Imatge de l'autor

Leena Krohn

Autor/a de Tainaron: Mail from Another City

42+ obres 1,118 Membres 16 Ressenyes 19 preferits

Sobre l'autor

Crèdit de la imatge: Anneli Salo

Obres de Leena Krohn

Tainaron: Mail from Another City (1985) 267 exemplars
Datura (2001) 103 exemplars
Unelmakuolema (2004) 52 exemplars
Umbra (1990) 47 exemplars
Pereat Mundus (1998) 45 exemplars
Valeikkuna (2009) 24 exemplars
Ettei etäisyys ikävöisi (1995) 24 exemplars
Kad[o]tus (2018) 23 exemplars
OOFIRIN KULTAA (1987) 20 exemplars
Salaisuuksia (1992) 18 exemplars
Rapina ja muita papereita (1989) 18 exemplars
Sfinksi vai robotti (1999) 15 exemplars
Kertomuksia (1976) 14 exemplars
Erehdys (2015) 11 exemplars
Kotini on Riioraa (2008) 7 exemplars
Näkki : kertomus vesirajasta (1979) 5 exemplars
Sydänpuu (1984) 4 exemplars
Vihreä vallankumous (1970) — Autor — 3 exemplars
Auringon lapsia (2011) 2 exemplars
Mitä en koskaan oppinut (2021) 2 exemplars
Elävänä Bulevardilla (1994) 1 exemplars
Kirje Buddhalle ja muillekin (2016) 1 exemplars

Obres associades

The Weird: A Compendium of Strange and Dark Stories (2011) — Col·laborador — 823 exemplars
The New Weird (2008) — Col·laborador — 521 exemplars
The Big Book of Science Fiction (2016) — Col·laborador — 417 exemplars
Sisters of the Revolution: A Feminist Speculative Fiction Anthology (2015) — Col·laborador — 298 exemplars
The Big Book of Modern Fantasy (2020) — Col·laborador — 108 exemplars
ODD? (2011) — Col·laborador — 22 exemplars
Conjunctions: 67, Other Aliens (2016) — Col·laborador — 14 exemplars


Coneixement comú




What a delightful slow burn of a novel. It's brief (~200 pages) and told in blinks of connected stories (~2-3 pages each). It's a quiet story of slipping outside consensus reality, with each story chipping away at our narrator's mental state. The cover name-checks Kafka (maybe I should read more Kafka), but I noticed more [b:The Third Policeman|27208|The Third Policeman|Flann O'Brien||3359269]'s bizarre yet satisfying alternate-world rules, [b:Little, Big|90619|Little, Big|John Crowley||518635]'s encouraging smile, a lower-key deprogramming ala [a:Grant Morrison|12732|Grant Morrison|]'s The Invisibles, or even the quiet [a:Gene Wolfe|23069|Gene Wolfe|] narrator who accrues a web of clues which point...somewhere?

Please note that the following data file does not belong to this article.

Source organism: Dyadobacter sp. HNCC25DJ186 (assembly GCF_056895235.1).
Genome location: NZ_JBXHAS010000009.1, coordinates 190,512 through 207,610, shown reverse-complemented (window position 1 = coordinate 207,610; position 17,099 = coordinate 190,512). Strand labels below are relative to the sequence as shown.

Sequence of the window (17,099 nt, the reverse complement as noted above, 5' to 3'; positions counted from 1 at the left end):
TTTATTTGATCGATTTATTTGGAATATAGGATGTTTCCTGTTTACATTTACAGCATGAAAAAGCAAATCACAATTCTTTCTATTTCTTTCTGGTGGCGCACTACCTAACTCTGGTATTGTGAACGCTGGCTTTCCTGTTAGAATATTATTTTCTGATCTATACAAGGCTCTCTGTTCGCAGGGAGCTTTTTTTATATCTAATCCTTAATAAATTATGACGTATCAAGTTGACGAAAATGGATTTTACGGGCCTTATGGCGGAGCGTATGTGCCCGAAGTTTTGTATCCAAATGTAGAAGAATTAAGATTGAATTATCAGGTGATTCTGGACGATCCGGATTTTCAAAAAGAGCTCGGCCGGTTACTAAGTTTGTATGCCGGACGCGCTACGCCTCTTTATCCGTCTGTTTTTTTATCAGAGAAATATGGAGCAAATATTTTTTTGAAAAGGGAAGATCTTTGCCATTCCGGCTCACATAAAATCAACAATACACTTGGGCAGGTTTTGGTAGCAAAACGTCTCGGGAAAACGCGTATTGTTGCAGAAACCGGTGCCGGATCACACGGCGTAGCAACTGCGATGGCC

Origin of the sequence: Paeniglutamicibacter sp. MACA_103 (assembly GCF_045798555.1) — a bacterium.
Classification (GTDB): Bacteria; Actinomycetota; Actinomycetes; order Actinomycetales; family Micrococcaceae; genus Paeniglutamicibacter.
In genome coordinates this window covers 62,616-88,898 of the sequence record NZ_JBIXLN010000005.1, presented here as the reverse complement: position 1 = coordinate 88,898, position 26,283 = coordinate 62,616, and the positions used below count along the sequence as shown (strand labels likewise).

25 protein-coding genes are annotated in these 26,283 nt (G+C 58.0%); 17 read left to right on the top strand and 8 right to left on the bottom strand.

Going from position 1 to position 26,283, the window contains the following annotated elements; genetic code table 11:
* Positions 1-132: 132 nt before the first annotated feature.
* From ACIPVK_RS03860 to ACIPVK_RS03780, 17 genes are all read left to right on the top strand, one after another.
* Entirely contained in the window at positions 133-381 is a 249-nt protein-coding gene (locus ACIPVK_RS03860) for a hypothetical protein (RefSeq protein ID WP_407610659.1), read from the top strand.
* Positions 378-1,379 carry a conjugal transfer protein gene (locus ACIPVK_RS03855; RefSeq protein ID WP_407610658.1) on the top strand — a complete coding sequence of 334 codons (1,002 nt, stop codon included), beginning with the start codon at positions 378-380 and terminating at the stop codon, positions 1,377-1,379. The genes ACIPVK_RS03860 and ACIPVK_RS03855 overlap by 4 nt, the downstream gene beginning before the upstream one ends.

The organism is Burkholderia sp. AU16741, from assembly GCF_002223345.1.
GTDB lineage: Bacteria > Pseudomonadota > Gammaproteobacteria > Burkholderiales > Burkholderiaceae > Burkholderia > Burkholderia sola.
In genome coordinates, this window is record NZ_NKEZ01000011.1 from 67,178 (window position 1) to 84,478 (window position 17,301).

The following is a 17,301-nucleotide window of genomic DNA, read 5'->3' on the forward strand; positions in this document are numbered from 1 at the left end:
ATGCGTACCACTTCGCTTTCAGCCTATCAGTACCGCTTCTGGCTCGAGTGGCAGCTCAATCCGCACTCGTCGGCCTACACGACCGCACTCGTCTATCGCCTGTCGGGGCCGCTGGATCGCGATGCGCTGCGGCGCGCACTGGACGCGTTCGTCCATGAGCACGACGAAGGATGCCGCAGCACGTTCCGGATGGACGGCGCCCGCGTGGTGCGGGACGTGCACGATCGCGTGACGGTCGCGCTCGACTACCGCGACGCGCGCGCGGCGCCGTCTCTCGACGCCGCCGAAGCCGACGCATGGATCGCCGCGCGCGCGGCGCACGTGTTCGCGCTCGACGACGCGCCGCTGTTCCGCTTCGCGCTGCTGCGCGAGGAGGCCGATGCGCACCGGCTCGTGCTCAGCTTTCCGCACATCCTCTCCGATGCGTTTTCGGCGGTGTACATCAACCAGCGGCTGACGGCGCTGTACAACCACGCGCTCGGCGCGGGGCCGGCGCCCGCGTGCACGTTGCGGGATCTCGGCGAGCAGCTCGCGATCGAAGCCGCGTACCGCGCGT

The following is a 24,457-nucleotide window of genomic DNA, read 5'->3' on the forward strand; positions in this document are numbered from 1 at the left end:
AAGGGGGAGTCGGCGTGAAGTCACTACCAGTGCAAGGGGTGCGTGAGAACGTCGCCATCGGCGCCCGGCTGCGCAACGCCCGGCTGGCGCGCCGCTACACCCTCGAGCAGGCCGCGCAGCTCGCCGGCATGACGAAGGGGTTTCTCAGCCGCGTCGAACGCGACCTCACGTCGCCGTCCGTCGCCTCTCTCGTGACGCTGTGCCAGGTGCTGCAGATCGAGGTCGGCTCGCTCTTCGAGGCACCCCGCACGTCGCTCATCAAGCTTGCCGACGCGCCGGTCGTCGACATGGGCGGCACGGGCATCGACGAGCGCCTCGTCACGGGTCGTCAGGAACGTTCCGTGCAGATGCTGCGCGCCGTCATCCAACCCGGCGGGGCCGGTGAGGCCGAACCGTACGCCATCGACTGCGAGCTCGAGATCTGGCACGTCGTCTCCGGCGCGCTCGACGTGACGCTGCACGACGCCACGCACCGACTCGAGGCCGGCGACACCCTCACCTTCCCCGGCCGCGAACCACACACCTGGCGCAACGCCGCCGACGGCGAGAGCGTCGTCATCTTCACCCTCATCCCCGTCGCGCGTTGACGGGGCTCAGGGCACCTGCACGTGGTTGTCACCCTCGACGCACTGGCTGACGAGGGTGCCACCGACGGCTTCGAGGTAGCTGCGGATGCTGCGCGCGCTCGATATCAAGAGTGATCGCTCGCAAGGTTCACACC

In a calm and simple manner, it suggests that we all hoodwink each other into the "delusion we all share" from the book's subtitle. It invites us to let go of our stranglehold on who we think we are, to take a chance and step outside the cage of our performative proscribed identities. And all this without coming across pretentious or preachy. It's not the pink collage grenade of The Invisibles--it's closer to the all-pervading "rotting honey" smell from [a:Jeff VanderMeer|33919|Jeff VanderMeer|]'s Southern Reach.

An easy read with disturbing implications.
… (més)
grahzny | Hi ha 6 ressenyes més | Jul 17, 2023 |
Thirty letters sent to an old lover by a rather foolish woman who has come to live in a city of insects for reasons she has forgotten. As with most epistolary works, it takes a while to build. Several letters in the middle to end begin to suggest larger themes. However, full enlightenment never really seems to dawn on the protagonist (although there are hints here and there that she is either changing or losing her mind), so the end, which is undoubtedly the right one, seems unsupported by what has gone before. Loved Longhorn though. 3.5 stars.… (més)
amyotheramy | Hi ha 4 ressenyes més | May 11, 2021 |
This is what I think I've learned: reality is nothing more than a working hypothesis. It is an agreement that we don't realize we've made. It's a delusion we all see. Yet it's a shared, necessary illusion, the end product of our intelligence, imagination, and senses, the basis of our health and ability to function, our truth.